Nuclei exhibiting apoptotic changes were identified by TdT-mediated dUTP nick end labeling (TUNEL) according to the manufacturer's recommendations (Roche Molecular Biochemicals, Pleasanton, CA). Briefly, muscle cross sections were cut on a cryostat (10 µm) and fixed in 4% paraformaldehyde at room temperature, blocked in 3% H2O2 in 100% methanol at room temperature, and permeabilized in 0.1% Triton X and 0.1% sodium citrate. TUNEL reaction mix was added in a 1∶7.5 dilution, and the sections were incubated at 37°C for 1 h. Sections were reacted with fluorescein antibody for 30 min at 37°C, and substrate was added for color development. To control for false-positives, samples were then counter stained by DAPI staining to identify the nucleus. TUNEL staining was performed using a fluorescein TUNEL kit at 1∶7.5 dilution as recommended by the manufacturer (Roche Molecular Biochemicals, Pleasanton, CA). Positive nuclei were counted, and at high power (×400), it was determined whether they were associated with the myofiber or with the interstitial space. The number of positive nuclei is expressed per whole muscle section. Positive controls were created using a DNase treatment of 1 serial section (# AM1906, DNA-free, Ambion, Austin, TX). Negative controls were created by staining 1 serial section only for DAPI without TUNEL staining. This resulted in each sample containing 1 negative, 1 positive, and 2 experimental sections per slide.
Exercise Testing and Morphometry
Body and Muscle Mass.
There was no significant difference in the absolute body or individual hindlimb muscle masses between ABT-510 (mimetic) and vehicle treated groups (Table 1). Heart and skeletal muscle normalized to body mass were not different between the groups (Table 1).
Maximal Running Test.
There was no difference in maximal running speed between vehicle and mimetic treated animals pre- or post-treatment.
In the superficial region of the gastrocnemius (GA) muscle there was a 20% decrease in C∶F (P≤0.05) and a similar trend in CD (25% decrease, P = 0.055) in the mimetic group compared to vehicle (Figure 1 & 2). There was no statistical difference in C∶F of the deep portion of the GA between groups, however there was a significant 25% decrease in CD (P≤0.05). FCSA was not significantly different between groups in either portions of the GA.
A) Superficial Gastrocnemius Muscle B) Deep Gastrocnemius Muscle C) Plantaris Muscle, D) Soleus Muscle.
Chronic administration of ABT-510 30 mg/kg/day decreased capillary to fiber ratio (C∶F) and capillary density (CD) in the superficial gastrocnemius (GA). Despite a similar trend, no significant changes in capillarity were seen in the deep GA. There was no change in fiber cross sectional area in either the deep or superficial portions of the GA. * = P≤0.05.
In the plantaris (PLT) muscle, there was a 11% decrease in the C∶F in the PLT in the mimetic group compared to vehicle (P≤0.05) (Figure 3). There was no difference in CD or FCSA in the PLT.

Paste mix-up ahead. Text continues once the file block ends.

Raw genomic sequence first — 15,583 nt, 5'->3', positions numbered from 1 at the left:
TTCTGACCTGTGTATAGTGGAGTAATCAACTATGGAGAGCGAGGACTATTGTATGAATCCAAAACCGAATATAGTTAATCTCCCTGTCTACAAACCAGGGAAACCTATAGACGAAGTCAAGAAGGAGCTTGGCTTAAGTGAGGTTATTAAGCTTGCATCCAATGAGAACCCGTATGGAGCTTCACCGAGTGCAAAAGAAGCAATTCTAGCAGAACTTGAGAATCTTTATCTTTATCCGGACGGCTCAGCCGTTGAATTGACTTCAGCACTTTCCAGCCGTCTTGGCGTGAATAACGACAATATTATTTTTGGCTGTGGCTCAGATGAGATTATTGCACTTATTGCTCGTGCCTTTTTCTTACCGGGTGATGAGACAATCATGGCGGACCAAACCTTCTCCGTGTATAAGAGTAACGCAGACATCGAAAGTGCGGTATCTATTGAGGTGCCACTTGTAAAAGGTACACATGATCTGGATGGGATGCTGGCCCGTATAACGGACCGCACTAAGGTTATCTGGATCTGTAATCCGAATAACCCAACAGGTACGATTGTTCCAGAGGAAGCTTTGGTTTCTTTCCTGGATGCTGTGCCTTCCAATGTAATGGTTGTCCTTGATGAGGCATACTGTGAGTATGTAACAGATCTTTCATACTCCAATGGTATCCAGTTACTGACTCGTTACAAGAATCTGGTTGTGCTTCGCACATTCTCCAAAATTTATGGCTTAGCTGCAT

Chronic administration of ABT-510 30 mg/kg/day decreased capillary to fiber ratio (C∶F) in the plantaris muscle (PLT) but did not decrease capillary density (CD). ABT-510 decreased capillary to fiber ratio (C∶F) and capillary density (CD) in the soleus (SOL). There was no change in fiber cross sectional area in either the PLT or SOL muscle. * = P≤0.05.
In the soleus (SOL) muscle, there was a 35% decrease in the C∶F in the SOL in the mimetic group compared to vehicle (P≤0.01) (Figure 3). There was no difference in CD (P = 0.08) or FCSA (P = 0.09).
Endogenous VEGF, VEGFR-2, p-VEGFR-2, TSP-1, and CD36 Levels
Skeletal muscle VEGF protein expression was decreased by 147% and 62% in the GA and SOL respectively (P≤0.05, Figure 4). In contrast, no significant change in VEGF protein expression was seen in the in the PLT. Serum VEGF levels were unchanged between ABT-510 and vehicle treated animals.
Chronic administration of the mimetic (ABT-510 30 mg/kg/day) decreased VEGF protein in the GA, and SOL muscles of C57/BLK6 mice. There was no change in the PLT muscle or in Serum levels. * = P≤0.05.
Total VEGFR-2 and phorphylated-VEGFR-2 (p-VEGFR-2) levels were also assessed in the GA. There was no difference in total VEGFR-2 levels, p-VEGFR-2 levels, or a ratio of VEGF-R2/p-VEGF-R2 between ABT-510 and vehicle treated mice (data not shown).
protein expression of endogenous TSP-1 was not significantly different in any of the muscles analyzed (SOL, PLT, GA) between the treated groups (data not shown).
Apoptosis was assessed using TUNEL staining for fragmented DNA. There was no difference in the number of TUNEL positive nuclei in any of the muscles between the two treated groups (Figure 5).
TUNEL staining shows that chronic administration of the mimetic (ABT-510 30 mg/kg/day) did not increase or decrease skeletal muscle apoptosis in any of the muscles tested. Representative GA samples, PLT and SOL data not shown. A) Representative mimetic GA B) Representative positive control mimetic GA C) Representative control GA D) Representative positive control vehicle GA.
The main finding of this study is that chronic exposure to the TSP-1 mimetic ABT-510 significantly decreases skeletal muscle capillarity (Figure 1). To our knowledge, these are the first data to show that chronic stimulation of the TSP-1/CD36 pathway in healthy mammals results in decreased skeletal muscle capillarity. These data are consistent with the anti-angiogenic function of TSP-1 and, more importantly, support the notion that TSP-1 through its CD36 receptor is a critical regulator of skeletal muscle capillarity under physiologic conditions. Indeed, when coupled with the previous observation that loss of TSP-1 increases skeletal muscle capillarity (25) these data provide evidence that the actions of TSP-1 directly influence homeostatic maintenance and/or development of skeletal muscle microvessels.
Skeletal muscle capillarity is decreased in mimetic treated mice
TSP-1 has been shown previously to be important in maintaining skeletal muscle capillarity, where TSP-1 KO mice have approximately 2 fold the number of capillaries as WT controls . Further, TSP-1 has been shown to be important in maintaining capillarity with hindlimb unloading . In this manuscript we build upon this small body of evidence for the importance of TSP-1 in the context of the basal regulation of angiogenesis.